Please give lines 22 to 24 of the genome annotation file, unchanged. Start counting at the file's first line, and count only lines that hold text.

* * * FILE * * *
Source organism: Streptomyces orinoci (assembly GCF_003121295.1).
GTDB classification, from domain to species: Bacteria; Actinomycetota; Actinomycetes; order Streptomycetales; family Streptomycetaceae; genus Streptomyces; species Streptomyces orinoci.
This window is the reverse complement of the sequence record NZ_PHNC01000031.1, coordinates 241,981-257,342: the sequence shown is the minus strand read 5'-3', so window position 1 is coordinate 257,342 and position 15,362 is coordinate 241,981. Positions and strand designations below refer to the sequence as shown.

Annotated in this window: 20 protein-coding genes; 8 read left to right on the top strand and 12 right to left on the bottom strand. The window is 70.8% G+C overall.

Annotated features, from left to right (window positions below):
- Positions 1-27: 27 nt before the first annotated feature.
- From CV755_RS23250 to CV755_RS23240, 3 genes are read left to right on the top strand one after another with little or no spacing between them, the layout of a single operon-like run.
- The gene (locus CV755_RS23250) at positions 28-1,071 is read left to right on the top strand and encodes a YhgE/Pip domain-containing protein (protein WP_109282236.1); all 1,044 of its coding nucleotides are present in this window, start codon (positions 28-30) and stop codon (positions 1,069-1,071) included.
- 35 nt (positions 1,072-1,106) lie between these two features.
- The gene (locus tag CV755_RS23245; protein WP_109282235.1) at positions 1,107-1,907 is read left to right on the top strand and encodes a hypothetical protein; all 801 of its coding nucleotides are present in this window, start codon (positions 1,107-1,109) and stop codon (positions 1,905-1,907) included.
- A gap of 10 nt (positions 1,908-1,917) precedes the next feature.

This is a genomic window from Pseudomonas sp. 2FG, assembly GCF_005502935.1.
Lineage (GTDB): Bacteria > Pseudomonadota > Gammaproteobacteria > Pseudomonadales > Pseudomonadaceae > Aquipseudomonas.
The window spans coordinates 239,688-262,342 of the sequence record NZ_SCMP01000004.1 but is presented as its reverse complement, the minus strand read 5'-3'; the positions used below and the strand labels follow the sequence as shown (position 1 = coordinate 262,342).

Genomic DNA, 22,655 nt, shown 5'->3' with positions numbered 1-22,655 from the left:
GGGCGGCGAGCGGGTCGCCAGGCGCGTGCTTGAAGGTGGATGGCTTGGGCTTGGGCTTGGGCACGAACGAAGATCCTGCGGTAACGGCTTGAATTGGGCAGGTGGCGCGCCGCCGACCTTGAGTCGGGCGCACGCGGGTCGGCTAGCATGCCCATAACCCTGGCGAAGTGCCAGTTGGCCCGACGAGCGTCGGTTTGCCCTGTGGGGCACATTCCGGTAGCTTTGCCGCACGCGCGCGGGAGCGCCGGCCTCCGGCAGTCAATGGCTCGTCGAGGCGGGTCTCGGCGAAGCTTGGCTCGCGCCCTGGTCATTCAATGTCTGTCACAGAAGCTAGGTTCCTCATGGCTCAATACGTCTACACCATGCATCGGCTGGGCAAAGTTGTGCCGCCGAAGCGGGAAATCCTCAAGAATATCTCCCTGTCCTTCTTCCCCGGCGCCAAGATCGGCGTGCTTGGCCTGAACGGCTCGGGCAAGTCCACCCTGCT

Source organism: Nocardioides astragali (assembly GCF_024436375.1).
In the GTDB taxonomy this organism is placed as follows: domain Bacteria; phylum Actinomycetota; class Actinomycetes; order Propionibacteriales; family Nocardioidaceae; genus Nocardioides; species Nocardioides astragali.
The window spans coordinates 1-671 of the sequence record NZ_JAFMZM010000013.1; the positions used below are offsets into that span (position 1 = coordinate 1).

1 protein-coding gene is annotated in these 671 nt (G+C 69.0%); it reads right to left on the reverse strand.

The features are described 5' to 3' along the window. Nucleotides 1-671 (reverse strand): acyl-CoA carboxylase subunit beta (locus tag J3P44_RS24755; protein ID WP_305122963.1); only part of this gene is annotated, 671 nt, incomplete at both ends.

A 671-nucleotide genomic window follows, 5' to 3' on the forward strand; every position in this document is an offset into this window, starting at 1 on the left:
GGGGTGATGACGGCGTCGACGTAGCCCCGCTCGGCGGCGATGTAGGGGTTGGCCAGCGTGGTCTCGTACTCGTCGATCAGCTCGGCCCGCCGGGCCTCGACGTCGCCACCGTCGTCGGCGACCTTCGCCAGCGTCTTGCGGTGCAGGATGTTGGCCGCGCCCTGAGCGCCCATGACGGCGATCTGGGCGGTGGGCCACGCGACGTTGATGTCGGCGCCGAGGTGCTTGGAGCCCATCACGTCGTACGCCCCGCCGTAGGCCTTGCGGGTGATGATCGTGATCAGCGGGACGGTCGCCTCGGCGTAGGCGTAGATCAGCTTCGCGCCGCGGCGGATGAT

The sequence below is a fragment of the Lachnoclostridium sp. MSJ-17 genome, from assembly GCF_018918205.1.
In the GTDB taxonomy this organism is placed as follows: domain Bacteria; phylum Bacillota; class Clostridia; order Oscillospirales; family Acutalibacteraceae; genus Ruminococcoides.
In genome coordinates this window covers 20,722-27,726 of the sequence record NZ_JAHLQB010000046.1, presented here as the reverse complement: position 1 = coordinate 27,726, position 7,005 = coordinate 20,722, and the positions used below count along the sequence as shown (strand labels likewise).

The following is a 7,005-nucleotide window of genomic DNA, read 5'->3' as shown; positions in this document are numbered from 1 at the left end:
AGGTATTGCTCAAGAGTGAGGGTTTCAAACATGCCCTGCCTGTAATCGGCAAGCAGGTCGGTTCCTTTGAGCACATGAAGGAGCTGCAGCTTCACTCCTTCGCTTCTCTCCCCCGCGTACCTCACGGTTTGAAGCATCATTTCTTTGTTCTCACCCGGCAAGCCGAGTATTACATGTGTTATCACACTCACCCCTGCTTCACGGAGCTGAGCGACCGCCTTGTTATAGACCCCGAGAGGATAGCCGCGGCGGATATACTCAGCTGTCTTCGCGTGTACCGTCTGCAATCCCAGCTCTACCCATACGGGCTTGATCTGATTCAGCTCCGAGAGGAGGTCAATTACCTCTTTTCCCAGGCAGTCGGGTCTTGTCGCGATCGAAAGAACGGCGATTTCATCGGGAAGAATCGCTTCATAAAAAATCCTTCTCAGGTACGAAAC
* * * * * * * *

A 671-nucleotide genomic window follows, 5' to 3' on the forward strand; every position in this document is an offset into this window, starting at 1 on the left:
GGGGTGATGACGGCGTCGACGTAGCCCCGCTCGGCGGCGATGTAGGGGTTGGCCAGCGTGGTCTCGTACTCGTCGATCAGCTCGGCCCGCCGGGCCTCGACGTCGCCACCGTCGTCGGCGACCTTCGCCAGCGTCTTGCGGTGCAGGATGTTGGCCGCGCCCTGAGCGCCCATGACGGCGATCTGGGCGGTGGGCCACGCGACGTTGATGTCGGCGCCGAGGTGCTTGGAGCCCATCACGTCGTACGCCCCGCCGTAGGCCTTGCGGGTGATGATCGTGATCAGCGGGACGGTCGCCTCGGCGTAGGCGTAGATCAGCTTCGCGCCGCGGCGGATGAT

The sequence below is a fragment of the Lachnoclostridium sp. MSJ-17 genome, from assembly GCF_018918205.1.